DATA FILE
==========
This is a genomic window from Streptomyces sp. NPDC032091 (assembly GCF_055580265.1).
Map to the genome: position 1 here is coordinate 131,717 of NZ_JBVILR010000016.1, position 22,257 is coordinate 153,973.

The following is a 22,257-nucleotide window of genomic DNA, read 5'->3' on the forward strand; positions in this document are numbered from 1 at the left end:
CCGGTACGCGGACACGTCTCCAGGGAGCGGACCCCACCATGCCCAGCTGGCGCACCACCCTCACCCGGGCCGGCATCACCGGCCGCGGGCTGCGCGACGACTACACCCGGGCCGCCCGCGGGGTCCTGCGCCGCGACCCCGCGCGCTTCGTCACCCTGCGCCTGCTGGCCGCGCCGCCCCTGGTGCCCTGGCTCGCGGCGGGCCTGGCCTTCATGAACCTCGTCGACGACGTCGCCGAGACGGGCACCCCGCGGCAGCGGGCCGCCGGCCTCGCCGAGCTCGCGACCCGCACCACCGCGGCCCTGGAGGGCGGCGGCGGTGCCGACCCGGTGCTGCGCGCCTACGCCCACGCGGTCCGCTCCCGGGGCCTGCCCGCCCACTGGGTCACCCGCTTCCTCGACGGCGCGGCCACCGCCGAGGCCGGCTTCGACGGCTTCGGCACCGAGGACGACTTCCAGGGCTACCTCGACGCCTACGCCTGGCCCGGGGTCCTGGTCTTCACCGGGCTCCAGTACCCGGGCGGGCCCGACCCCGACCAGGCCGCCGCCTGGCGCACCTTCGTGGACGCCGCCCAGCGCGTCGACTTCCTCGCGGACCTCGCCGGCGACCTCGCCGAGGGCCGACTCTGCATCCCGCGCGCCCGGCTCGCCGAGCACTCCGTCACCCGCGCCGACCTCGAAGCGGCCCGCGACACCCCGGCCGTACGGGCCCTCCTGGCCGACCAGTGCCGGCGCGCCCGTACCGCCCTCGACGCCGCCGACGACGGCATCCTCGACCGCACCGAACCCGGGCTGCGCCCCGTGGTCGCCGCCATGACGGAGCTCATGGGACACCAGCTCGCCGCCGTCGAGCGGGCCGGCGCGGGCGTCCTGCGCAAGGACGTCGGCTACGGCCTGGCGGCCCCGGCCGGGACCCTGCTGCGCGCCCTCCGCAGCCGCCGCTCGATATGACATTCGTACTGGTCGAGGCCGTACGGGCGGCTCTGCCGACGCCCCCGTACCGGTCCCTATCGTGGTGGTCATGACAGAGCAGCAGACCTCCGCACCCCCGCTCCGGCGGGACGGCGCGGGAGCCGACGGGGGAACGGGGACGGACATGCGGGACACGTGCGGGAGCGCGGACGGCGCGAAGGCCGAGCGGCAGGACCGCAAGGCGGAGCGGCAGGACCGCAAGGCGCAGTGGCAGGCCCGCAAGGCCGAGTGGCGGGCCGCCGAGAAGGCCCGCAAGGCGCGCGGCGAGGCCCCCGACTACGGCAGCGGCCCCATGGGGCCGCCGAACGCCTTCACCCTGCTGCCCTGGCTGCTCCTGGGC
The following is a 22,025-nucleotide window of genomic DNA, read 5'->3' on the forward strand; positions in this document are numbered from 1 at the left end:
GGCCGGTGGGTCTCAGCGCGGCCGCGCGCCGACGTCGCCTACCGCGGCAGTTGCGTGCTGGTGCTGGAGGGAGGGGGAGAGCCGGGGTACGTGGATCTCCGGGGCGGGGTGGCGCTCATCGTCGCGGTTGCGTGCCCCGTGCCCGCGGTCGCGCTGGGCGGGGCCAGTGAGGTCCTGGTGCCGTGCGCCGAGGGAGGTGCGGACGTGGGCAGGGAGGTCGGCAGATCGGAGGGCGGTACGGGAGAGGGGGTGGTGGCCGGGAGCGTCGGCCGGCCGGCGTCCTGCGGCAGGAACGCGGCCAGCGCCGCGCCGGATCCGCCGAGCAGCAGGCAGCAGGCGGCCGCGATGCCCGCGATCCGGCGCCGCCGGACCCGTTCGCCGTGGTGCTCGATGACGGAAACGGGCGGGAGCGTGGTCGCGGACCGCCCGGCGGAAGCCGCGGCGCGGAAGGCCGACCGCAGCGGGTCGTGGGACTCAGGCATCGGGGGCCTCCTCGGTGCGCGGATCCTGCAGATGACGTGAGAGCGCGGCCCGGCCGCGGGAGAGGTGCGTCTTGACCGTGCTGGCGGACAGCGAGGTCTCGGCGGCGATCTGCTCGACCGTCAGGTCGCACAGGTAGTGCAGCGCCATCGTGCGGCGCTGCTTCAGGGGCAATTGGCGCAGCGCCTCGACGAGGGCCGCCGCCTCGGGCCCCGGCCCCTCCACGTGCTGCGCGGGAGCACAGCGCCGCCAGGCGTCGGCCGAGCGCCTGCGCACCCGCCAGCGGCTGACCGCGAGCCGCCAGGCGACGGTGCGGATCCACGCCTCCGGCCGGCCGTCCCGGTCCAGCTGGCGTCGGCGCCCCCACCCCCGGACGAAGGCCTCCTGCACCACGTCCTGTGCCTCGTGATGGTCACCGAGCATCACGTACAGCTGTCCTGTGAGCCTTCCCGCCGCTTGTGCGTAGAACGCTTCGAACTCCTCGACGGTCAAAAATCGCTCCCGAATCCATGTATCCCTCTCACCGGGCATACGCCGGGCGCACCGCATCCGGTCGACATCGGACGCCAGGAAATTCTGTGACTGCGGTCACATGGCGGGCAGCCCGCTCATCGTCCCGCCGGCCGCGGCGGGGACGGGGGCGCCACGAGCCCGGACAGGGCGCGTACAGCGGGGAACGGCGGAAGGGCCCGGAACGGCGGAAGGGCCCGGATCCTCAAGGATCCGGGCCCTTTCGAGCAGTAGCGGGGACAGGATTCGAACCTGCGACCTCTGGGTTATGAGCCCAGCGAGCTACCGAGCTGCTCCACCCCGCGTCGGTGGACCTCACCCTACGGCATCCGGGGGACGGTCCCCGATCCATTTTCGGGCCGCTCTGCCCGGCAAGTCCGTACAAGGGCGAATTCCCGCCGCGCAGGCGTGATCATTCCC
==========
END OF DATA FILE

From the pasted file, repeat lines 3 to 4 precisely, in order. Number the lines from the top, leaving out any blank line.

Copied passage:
The following is a 22,257-nucleotide window of genomic DNA, read 5'->3' on the forward strand; positions in this document are numbered from 1 at the left end:
CCGGTACGCGGACACGTCTCCAGGGAGCGGACCCCACCATGCCCAGCTGGCGCACCACCCTCACCCGGGCCGGCATCACCGGCCGCGGGCTGCGCGACGACTACACCCGGGCCGCCCGCGGGGTCCTGCGCCGCGACCCCGCGCGCTTCGTCACCCTGCGCCTGCTGGCCGCGCCGCCCCTGGTGCCCTGGCTCGCGGCGGGCCTGGCCTTCATGAACCTCGTCGACGACGTCGCCGAGACGGGCACCCCGCGGCAGCGGGCCGCCGGCCTCGCCGAGCTCGCGACCCGCACCACCGCGGCCCTGGAGGGCGGCGGCGGTGCCGACCCGGTGCTGCGCGCCTACGCCCACGCGGTCCGCTCCCGGGGCCTGCCCGCCCACTGGGTCACCCGCTTCCTCGACGGCGCGGCCACCGCCGAGGCCGGCTTCGACGGCTTCGGCACCGAGGACGACTTCCAGGGCTACCTCGACGCCTACGCCTGGCCCGGGGTCCTGGTCTTCACCGGGCTCCAGTACCCGGGCGGGCCCGACCCCGACCAGGCCGCCGCCTGGCGCACCTTCGTGGACGCCGCCCAGCGCGTCGACTTCCTCGCGGACCTCGCCGGCGACCTCGCCGAGGGCCGACTCTGCATCCCGCGCGCCCGGCTCGCCGAGCACTCCGTCACCCGCGCCGACCTCGAAGCGGCCCGCGACACCCCGGCCGTACGGGCCCTCCTGGCCGACCAGTGCCGGCGCGCCCGTACCGCCCTCGACGCCGCCGACGACGGCATCCTCGACCGCACCGAACCCGGGCTGCGCCCCGTGGTCGCCGCCATGACGGAGCTCATGGGACACCAGCTCGCCGCCGTCGAGCGGGCCGGCGCGGGCGTCCTGCGCAAGGACGTCGGCTACGGCCTGGCGGCCCCGGCCGGGACCCTGCTGCGCGCCCTCCGCAGCCGCCGCTCGATATGACATTCGTACTGGTCGAGGCCGTACGGGCGGCTCTGCCGACGCCCCCGTACCGGTCCCTATCGTGGTGGTCATGACAGAGCAGCAGACCTCCGCACCCCCGCTCCGGCGGGACGGCGCGGGAGCCGACGGGGGAACGGGGACGGACATGCGGGACACGTGCGGGAGCGCGGACGGCGCGAAGGCCGAGCGGCAGGACCGCAAGGCGGAGCGGCAGGACCGCAAGGCGCAGTGGCAGGCCCGCAAGGCCGAGTGGCGGGCCGCCGAGAAGGCCCGCAAGGCGCGCGGCGAGGCCCCCGACTACGGCAGCGGCCCCATGGGGCCGCCGAACGCCTTCACCCTGCTGCCCTGGCTGCTCCTGGGC